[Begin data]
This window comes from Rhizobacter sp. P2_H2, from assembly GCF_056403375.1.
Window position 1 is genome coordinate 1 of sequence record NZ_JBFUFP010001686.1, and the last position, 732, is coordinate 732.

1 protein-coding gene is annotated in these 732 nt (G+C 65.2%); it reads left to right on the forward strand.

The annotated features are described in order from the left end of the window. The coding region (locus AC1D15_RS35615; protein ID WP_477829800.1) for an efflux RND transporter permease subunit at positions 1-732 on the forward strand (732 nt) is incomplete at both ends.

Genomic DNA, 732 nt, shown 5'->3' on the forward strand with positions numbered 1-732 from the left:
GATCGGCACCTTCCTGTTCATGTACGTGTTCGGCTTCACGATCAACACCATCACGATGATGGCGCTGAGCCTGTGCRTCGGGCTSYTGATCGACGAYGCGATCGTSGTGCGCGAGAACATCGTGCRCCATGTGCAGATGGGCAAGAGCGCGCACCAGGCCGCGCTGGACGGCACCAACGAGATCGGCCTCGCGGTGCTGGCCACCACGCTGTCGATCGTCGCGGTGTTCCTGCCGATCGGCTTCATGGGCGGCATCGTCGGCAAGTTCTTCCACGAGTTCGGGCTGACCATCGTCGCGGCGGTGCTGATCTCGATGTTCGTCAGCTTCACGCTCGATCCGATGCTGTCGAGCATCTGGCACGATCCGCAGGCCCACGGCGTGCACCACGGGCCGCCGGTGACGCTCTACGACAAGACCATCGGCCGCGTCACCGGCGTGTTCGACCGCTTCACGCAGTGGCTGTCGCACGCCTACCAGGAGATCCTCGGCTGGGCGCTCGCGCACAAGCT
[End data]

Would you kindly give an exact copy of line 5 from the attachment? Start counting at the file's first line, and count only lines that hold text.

Genomic DNA, 732 nt, shown 5'->3' on the forward strand with positions numbered 1-732 from the left: